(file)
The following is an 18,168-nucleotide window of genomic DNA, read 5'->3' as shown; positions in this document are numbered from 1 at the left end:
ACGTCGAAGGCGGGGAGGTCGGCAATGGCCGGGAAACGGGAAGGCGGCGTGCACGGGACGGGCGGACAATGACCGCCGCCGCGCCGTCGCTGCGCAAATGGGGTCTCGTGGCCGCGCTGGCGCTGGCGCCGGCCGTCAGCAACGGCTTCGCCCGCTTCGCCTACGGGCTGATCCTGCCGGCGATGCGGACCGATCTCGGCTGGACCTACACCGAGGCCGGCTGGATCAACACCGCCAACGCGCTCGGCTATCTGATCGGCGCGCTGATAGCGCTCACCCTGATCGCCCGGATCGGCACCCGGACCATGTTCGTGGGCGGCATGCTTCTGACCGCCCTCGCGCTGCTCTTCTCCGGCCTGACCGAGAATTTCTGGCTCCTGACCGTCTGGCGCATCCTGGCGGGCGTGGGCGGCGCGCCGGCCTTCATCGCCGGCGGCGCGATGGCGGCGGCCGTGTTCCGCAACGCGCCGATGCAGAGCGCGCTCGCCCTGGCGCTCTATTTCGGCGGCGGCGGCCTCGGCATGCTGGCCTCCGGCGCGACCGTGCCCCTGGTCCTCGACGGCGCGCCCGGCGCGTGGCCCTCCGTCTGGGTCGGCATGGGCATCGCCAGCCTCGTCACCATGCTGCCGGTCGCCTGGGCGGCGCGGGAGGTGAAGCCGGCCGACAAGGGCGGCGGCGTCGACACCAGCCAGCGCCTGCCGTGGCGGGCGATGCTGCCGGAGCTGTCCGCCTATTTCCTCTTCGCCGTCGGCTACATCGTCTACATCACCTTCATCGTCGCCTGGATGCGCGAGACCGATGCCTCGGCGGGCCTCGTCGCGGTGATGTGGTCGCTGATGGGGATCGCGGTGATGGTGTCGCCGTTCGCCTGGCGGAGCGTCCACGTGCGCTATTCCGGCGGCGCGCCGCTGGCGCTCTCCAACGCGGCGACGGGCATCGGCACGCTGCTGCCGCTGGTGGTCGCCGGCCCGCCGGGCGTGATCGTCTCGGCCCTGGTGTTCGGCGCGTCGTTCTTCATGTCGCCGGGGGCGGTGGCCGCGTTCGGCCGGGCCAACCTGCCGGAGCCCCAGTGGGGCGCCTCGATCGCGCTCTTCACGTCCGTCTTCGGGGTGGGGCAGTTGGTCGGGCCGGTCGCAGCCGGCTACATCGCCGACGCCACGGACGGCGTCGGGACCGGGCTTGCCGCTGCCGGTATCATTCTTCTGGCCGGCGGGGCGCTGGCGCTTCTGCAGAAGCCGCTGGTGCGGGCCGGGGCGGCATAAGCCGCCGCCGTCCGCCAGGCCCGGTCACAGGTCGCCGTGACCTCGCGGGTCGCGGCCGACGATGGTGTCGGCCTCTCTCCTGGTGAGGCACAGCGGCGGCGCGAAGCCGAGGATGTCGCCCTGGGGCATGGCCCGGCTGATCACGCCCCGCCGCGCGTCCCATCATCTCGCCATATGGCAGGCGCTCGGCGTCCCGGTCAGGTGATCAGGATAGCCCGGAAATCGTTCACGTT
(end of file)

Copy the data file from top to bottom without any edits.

The following is an 18,168-nucleotide window of genomic DNA, read 5'->3' as shown; positions in this document are numbered from 1 at the left end:
ACGTCGAAGGCGGGGAGGTCGGCAATGGCCGGGAAACGGGAAGGCGGCGTGCACGGGACGGGCGGACAATGACCGCCGCCGCGCCGTCGCTGCGCAAATGGGGTCTCGTGGCCGCGCTGGCGCTGGCGCCGGCCGTCAGCAACGGCTTCGCCCGCTTCGCCTACGGGCTGATCCTGCCGGCGATGCGGACCGATCTCGGCTGGACCTACACCGAGGCCGGCTGGATCAACACCGCCAACGCGCTCGGCTATCTGATCGGCGCGCTGATAGCGCTCACCCTGATCGCCCGGATCGGCACCCGGACCATGTTCGTGGGCGGCATGCTTCTGACCGCCCTCGCGCTGCTCTTCTCCGGCCTGACCGAGAATTTCTGGCTCCTGACCGTCTGGCGCATCCTGGCGGGCGTGGGCGGCGCGCCGGCCTTCATCGCCGGCGGCGCGATGGCGGCGGCCGTGTTCCGCAACGCGCCGATGCAGAGCGCGCTCGCCCTGGCGCTCTATTTCGGCGGCGGCGGCCTCGGCATGCTGGCCTCCGGCGCGACCGTGCCCCTGGTCCTCGACGGCGCGCCCGGCGCGTGGCCCTCCGTCTGGGTCGGCATGGGCATCGCCAGCCTCGTCACCATGCTGCCGGTCGCCTGGGCGGCGCGGGAGGTGAAGCCGGCCGACAAGGGCGGCGGCGTCGACACCAGCCAGCGCCTGCCGTGGCGGGCGATGCTGCCGGAGCTGTCCGCCTATTTCCTCTTCGCCGTCGGCTACATCGTCTACATCACCTTCATCGTCGCCTGGATGCGCGAGACCGATGCCTCGGCGGGCCTCGTCGCGGTGATGTGGTCGCTGATGGGGATCGCGGTGATGGTGTCGCCGTTCGCCTGGCGGAGCGTCCACGTGCGCTATTCCGGCGGCGCGCCGCTGGCGCTCTCCAACGCGGCGACGGGCATCGGCACGCTGCTGCCGCTGGTGGTCGCCGGCCCGCCGGGCGTGATCGTCTCGGCCCTGGTGTTCGGCGCGTCGTTCTTCATGTCGCCGGGGGCGGTGGCCGCGTTCGGCCGGGCCAACCTGCCGGAGCCCCAGTGGGGCGCCTCGATCGCGCTCTTCACGTCCGTCTTCGGGGTGGGGCAGTTGGTCGGGCCGGTCGCAGCCGGCTACATCGCCGACGCCACGGACGGCGTCGGGACCGGGCTTGCCGCTGCCGGTATCATTCTTCTGGCCGGCGGGGCGCTGGCGCTTCTGCAGAAGCCGCTGGTGCGGGCCGGGGCGGCATAAGCCGCCGCCGTCCGCCAGGCCCGGTCACAGGTCGCCGTGACCTCGCGGGTCGCGGCCGACGATGGTGTCGGCCTCTCTCCTGGTGAGGCACAGCGGCGGCGCGAAGCCGAGGATGTCGCCCTGGGGCATGGCCCGGCTGATCACGCCCCGCCGCGCGTCCCATCATCTCGCCATATGGCAGGCGCTCGGCGTCCCGGTCAGGTGATCAGGATAGCCCGGAAATCGTTCACGTT